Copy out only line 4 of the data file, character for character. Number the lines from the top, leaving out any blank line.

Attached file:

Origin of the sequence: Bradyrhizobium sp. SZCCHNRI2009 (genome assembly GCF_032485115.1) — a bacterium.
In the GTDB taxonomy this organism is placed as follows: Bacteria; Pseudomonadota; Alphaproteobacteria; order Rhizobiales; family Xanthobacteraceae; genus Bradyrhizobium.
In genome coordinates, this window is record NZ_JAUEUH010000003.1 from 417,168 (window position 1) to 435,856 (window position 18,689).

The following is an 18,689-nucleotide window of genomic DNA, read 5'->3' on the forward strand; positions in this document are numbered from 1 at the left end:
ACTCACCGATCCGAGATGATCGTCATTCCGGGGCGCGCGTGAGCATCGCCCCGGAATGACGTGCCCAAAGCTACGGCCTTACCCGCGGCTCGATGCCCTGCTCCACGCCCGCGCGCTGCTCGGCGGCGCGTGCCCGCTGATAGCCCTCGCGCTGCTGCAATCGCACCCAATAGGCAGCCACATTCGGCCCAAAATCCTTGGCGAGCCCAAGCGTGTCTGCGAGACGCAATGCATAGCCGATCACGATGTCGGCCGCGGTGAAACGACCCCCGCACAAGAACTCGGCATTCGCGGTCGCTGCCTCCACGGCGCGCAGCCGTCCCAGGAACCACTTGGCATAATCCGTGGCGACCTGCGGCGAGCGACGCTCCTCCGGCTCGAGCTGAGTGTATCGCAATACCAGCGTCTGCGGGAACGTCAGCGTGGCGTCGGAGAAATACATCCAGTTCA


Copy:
The following is an 18,689-nucleotide window of genomic DNA, read 5'->3' on the forward strand; positions in this document are numbered from 1 at the left end: